I saw it more than twice, and I loved it because it is so sad – and I confess that I could have done without the framing device of Frank Sheeran’s nursing home memories. I often feel these devices are superfluous, but in this case the story itself is cutting back and forth from the 1950s, when the eponymous Irishman rises through the mafia, to the 1970s when he carries out his biggest hit. So to show him remembering remembering is just too much, and yet…

At its heart, The Irishman is a simple story. Robert De Niro (Frank Sheeran) accepts an assignment from his mentor, mafia boss Joe Pesci (Russell Bufalino), to become the right hand man of labor leader Al Pacino (Jimmy Hoffa). On a road trip with Pesci in all his 1970s Italian-American glory, he gets his orders: he’s going to have to kill Pacino. So simple, and so sad, since he’s naturally developed some feelings for Pacino in all the years they shared hotel rooms and time with each other’s families.

I was an enthusiastic fan of Scorsese’s take on superhero movies published this year. It’s ironic that the movie he was releasing while he published it was one of his least cinematic. Slow and talky, and at times underwhelming in its creation of period atmosphere, it didn’t bother me at all that it lacked spectacle, and felt more like a TV series. I particularly liked hearing Pacino as Hoffa doing a superb Midwestern accent.

It also comes up with an ingenious way of putting a female character at the heart of a mafia story. While I’m sympathetic to the post-#metoo constant questioning of the onanistic male-centeredness of movie plots that get wide circulation, holding Scorsese to that standard is a little like holding Titus Andronicus to it. If your heart doesn’t melt watching Pesci break the news to De Niro that he’s going to have to kill his friend, over breakfast at a Howard Johnson’s, no less – of course they’re the first ones awake, and that breakfast table is a space no woman would ever be seated at  – then your political agenda has gotten in the way of your capacity to feel.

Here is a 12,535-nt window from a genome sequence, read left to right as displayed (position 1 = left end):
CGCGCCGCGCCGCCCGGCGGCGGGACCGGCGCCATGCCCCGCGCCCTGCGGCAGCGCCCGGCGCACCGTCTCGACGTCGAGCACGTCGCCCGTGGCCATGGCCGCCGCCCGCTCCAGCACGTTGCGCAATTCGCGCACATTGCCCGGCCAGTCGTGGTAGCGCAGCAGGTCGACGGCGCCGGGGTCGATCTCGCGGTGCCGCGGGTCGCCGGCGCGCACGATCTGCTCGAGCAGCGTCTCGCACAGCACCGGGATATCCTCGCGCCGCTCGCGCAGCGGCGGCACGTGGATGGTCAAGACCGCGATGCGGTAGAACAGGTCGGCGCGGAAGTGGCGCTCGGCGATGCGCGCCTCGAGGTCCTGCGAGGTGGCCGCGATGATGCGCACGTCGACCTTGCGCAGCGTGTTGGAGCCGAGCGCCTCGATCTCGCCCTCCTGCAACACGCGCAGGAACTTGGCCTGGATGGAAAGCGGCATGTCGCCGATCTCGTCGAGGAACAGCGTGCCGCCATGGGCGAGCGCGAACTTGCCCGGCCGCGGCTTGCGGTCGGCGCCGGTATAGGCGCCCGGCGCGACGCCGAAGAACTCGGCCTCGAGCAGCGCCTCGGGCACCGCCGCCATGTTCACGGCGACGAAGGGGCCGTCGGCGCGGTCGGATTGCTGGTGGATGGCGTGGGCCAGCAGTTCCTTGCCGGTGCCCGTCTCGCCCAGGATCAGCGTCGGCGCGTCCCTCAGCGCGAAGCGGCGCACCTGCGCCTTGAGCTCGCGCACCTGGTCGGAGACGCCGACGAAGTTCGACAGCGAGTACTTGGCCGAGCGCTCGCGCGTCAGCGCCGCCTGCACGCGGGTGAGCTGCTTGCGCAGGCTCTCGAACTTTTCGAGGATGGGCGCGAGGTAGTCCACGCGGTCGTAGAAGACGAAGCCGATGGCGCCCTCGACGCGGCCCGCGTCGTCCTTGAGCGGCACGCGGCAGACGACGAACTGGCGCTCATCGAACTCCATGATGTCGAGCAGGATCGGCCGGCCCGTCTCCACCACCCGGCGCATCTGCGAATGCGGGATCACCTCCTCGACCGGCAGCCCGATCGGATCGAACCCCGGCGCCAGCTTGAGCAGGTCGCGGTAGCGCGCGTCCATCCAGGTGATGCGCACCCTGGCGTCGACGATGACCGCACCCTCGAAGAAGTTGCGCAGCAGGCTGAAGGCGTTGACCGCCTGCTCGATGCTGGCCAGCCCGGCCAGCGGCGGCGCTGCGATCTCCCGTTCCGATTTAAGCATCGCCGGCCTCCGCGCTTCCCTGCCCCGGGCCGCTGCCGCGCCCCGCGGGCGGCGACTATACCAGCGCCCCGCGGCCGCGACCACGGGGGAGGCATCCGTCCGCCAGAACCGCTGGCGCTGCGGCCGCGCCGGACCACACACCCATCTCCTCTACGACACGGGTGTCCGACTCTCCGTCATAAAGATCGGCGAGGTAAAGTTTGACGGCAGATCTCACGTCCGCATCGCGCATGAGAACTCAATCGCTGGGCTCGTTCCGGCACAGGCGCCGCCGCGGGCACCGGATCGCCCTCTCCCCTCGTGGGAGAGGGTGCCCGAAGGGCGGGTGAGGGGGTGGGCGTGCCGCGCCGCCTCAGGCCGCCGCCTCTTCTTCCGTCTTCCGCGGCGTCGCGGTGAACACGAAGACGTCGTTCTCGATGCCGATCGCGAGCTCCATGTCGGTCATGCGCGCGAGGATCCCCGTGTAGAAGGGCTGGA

Daughter of a Hitman: Peggy Sheeran (Lucy Gallina) with Jimmy Hoffa (Al Pacino).

In The Irishman, it’s Pacino who’s accessible to women, in particular to De Niro’s daughter Peggy, played by Lucy Gallina when she’s young and Anna Paquin as an adult. It provides the major emotional arc of the movie. While the gangster Pesci’s ham-handed attempts to win his friend’s daughter’s affection go nowhere – in fact, terrify the girl – Pacino the family man makes it look easy.

So when De Niro finally gets the assignment to kill Pacino, it’s not just a crooked union boss he’s killing, it’s the guy his own daughter worships. Who made her a true believer in the labor movement. And who danced with her at family weddings without being gross about it. At the breakfast table at the Howard Johnson’s, a man’s got to do what a man’s got to do, but in the wider world we have some standards to uphold, some lines never to cross, and it’s a woman who delivers that message.